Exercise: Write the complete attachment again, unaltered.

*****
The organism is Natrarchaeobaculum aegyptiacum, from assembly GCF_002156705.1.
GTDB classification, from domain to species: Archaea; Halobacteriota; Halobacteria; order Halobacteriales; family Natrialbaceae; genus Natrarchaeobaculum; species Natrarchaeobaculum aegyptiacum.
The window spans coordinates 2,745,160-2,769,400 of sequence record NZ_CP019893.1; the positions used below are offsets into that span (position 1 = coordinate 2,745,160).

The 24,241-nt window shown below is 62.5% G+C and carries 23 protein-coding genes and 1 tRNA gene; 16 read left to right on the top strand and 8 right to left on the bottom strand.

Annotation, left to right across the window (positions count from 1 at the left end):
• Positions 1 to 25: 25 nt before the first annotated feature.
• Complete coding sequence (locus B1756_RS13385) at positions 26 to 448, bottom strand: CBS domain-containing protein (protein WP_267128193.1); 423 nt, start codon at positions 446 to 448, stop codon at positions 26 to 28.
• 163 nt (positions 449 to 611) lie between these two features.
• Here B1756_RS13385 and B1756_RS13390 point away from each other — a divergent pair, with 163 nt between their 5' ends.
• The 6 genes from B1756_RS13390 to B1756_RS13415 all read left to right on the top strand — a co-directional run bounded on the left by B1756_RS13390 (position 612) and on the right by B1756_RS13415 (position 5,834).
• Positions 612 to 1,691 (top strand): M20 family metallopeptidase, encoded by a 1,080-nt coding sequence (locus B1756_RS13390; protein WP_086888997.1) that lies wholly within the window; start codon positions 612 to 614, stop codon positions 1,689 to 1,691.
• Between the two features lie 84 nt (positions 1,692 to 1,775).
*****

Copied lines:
The organism is Natrarchaeobaculum aegyptiacum, from assembly GCF_002156705.1.
GTDB classification, from domain to species: Archaea; Halobacteriota; Halobacteria; order Halobacteriales; family Natrialbaceae; genus Natrarchaeobaculum; species Natrarchaeobaculum aegyptiacum.
The window spans coordinates 2,745,160-2,769,400 of sequence record NZ_CP019893.1; the positions used below are offsets into that span (position 1 = coordinate 2,745,160).

The 24,241-nt window shown below is 62.5% G+C and carries 23 protein-coding genes and 1 tRNA gene; 16 read left to right on the top strand and 8 right to left on the bottom strand.

Annotation, left to right across the window (positions count from 1 at the left end):
• Positions 1 to 25: 25 nt before the first annotated feature.
• Complete coding sequence (locus B1756_RS13385) at positions 26 to 448, bottom strand: CBS domain-containing protein (protein WP_267128193.1); 423 nt, start codon at positions 446 to 448, stop codon at positions 26 to 28.
• 163 nt (positions 449 to 611) lie between these two features.
• Here B1756_RS13385 and B1756_RS13390 point away from each other — a divergent pair, with 163 nt between their 5' ends.
• The 6 genes from B1756_RS13390 to B1756_RS13415 all read left to right on the top strand — a co-directional run bounded on the left by B1756_RS13390 (position 612) and on the right by B1756_RS13415 (position 5,834).
• Positions 612 to 1,691 (top strand): M20 family metallopeptidase, encoded by a 1,080-nt coding sequence (locus B1756_RS13390; protein WP_086888997.1) that lies wholly within the window; start codon positions 612 to 614, stop codon positions 1,689 to 1,691.
• Between the two features lie 84 nt (positions 1,692 to 1,775).